Over the past year, the restaurant has supported seven nonprofits working on a wide range of issues in the U.S. and abroad. But because CAUSE, like many new restaurants, is not yet making a profit, the financial contributions that have gone to each organization have been relatively small thus far — somewhere between $1,000 to $2,000. And most of the money has been raised during special fundraisers hosted at the restaurant. But the founders say that they are close to being profitable, and hope future contributions will be significantly higher.
“For the organizations we support, it’s not so much about the money,” said Ratwani. “It’s about the exposure. If customers are interested, they can ask the wait staff for more information about the organizations we are supporting. The staff is extremely knowledgeable.”
Vilelle and Ratwani say one of the keys to the long-term success of CAUSE is that neither of them make any money from it. Both have full-time jobs outside the restaurant business; Vilelle does consulting work for nonprofit groups in Africa and Ratwani is behavioral scientist at a healthcare organization.
“We didn’t want to mess this idea up,” said Vilelle. “There’s no money coming to us. It doesn’t work for this model because the margins aren’t huge. We want to prove this model and have it be sustainable.”
Socially minded organizations can go to the CAUSE website, fill out five questions, and nominate themselves to be considered. Vilelle and Ratwani say they looking for groups that are focused on sustainability and impact, and have a solution to a problem that is scalable.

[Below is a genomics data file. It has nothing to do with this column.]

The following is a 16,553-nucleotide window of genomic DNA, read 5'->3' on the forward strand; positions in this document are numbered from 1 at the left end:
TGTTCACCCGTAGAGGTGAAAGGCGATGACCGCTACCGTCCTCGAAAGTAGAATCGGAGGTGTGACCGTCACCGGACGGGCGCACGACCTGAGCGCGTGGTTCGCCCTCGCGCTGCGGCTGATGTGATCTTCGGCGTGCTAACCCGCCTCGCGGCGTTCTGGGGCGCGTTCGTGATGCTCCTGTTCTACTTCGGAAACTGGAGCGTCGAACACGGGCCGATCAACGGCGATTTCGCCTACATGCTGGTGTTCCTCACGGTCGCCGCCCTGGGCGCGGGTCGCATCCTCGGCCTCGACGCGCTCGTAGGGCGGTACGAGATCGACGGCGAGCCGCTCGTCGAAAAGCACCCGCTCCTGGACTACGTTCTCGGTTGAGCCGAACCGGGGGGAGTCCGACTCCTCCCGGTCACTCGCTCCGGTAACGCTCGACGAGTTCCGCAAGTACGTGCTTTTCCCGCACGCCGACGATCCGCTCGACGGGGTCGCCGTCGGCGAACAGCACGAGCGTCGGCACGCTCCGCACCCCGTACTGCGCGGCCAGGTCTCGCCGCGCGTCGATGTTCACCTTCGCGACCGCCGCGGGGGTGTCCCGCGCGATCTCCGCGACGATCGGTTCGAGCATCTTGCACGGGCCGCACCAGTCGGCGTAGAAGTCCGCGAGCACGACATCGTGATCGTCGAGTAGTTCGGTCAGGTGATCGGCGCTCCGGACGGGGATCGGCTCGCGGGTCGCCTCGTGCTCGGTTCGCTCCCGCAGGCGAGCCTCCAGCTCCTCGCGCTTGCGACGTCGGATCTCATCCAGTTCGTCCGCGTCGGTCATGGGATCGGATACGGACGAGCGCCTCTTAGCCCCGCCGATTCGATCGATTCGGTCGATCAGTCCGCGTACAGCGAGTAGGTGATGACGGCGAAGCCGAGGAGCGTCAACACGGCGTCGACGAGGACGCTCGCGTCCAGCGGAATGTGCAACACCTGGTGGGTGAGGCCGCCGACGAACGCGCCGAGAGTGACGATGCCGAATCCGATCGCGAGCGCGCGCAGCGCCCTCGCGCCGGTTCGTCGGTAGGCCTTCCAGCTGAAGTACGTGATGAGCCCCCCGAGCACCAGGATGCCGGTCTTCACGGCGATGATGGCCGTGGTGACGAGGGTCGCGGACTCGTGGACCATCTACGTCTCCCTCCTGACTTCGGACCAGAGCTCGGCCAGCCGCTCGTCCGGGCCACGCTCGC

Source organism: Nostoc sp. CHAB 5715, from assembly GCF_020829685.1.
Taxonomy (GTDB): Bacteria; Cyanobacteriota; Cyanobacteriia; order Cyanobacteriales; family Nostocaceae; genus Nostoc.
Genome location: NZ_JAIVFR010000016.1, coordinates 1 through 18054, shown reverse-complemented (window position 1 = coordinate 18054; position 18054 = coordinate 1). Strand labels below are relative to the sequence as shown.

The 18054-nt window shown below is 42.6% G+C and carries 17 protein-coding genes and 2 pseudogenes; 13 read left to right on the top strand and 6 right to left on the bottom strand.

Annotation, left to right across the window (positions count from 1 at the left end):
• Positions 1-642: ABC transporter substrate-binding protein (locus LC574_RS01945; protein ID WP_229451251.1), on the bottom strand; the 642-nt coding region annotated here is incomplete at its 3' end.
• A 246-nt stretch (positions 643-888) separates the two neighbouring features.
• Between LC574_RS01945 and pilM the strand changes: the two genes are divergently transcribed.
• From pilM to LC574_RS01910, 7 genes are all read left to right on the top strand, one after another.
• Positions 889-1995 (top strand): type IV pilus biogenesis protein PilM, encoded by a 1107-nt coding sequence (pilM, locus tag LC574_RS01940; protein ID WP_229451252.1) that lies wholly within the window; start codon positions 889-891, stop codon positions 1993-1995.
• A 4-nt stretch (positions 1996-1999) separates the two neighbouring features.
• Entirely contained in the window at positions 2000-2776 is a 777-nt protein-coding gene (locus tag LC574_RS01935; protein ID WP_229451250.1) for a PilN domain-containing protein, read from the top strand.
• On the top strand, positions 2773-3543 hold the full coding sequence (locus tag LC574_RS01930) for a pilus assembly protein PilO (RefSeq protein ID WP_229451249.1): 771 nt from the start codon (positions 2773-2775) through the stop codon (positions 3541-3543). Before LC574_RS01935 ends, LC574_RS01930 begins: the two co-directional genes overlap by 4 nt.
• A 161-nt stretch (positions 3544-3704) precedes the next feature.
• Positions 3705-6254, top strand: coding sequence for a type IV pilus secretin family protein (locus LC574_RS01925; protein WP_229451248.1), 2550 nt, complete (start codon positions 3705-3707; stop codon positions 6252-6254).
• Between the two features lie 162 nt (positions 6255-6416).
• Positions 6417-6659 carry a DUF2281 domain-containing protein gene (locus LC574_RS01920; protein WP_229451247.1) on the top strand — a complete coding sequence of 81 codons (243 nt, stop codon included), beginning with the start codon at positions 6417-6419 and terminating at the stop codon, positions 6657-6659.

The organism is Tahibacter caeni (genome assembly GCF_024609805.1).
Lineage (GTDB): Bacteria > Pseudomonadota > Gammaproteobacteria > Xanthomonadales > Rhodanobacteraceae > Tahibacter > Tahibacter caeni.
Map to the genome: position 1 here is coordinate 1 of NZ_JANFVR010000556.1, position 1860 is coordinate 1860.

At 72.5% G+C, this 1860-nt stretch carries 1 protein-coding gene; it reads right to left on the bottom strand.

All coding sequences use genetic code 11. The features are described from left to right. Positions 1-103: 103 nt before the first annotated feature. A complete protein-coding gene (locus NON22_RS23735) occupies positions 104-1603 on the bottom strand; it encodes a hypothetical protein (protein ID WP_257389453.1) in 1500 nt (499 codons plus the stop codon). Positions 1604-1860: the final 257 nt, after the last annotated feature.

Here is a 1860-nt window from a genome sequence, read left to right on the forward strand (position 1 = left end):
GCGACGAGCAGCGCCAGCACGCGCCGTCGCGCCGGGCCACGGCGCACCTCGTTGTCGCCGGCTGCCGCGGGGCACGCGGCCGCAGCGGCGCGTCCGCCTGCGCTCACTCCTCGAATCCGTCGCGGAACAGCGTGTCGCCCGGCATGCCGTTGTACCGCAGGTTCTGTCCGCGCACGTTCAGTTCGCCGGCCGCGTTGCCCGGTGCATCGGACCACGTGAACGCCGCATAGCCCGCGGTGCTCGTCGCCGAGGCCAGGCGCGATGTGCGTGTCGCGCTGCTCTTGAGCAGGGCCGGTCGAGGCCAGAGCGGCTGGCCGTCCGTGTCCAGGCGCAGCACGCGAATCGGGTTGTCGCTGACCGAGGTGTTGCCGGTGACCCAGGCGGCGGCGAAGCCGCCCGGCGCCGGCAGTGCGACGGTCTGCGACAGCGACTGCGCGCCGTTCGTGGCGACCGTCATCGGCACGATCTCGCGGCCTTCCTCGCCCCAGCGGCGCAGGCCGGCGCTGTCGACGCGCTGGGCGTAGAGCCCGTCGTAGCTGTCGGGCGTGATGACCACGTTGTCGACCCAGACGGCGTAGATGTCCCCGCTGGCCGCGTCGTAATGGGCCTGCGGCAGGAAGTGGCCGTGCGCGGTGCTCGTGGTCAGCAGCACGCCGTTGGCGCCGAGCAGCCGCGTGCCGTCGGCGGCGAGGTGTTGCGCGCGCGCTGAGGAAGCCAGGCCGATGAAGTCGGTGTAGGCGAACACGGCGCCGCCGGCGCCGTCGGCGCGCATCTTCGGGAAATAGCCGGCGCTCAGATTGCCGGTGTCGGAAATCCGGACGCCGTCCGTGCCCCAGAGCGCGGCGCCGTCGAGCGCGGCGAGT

Higher Achievement, a D.C.-based after school and summer program for low-income 5th to 8th grade students, was one of the first organizations the CAUSE team selected to support. Higher Achievement Executive Director Katherine Roboff says she saw a noticeable jump in the number of volunteers after being promoted by CAUSE.
“We gained great visibility through our partnership with CAUSE,” said Roboff. “D.C. is a city that attracts a lot of talented, energetic and passionate people. These are the people frequenting CAUSE. And that’s a great population for us to reach.”
Last week, the CAUSE team marked their one-year anniversary at the restaurant with several late-night celebrations and DJ’s. Vilelle and Ratwani say they’ve learned a lot over the last year, and they want to keep fine-tuning how they promote the causes they are supporting. They are already hearing from people around the country who are interested in starting a PhilanthroPub in their city.
PBS NewsHour explores the work of social activists and volunteers working in small ways to tackle some of the largest challenges facing both the developing and the developed world. Read more on our Social Entrepreneurs page.
Editor’s note: This story has been updated to reflect the following correction. The original report credited the top photo to Neal Piper Photography. The photo in fact was taken by Alexis Glenn of George Mason University.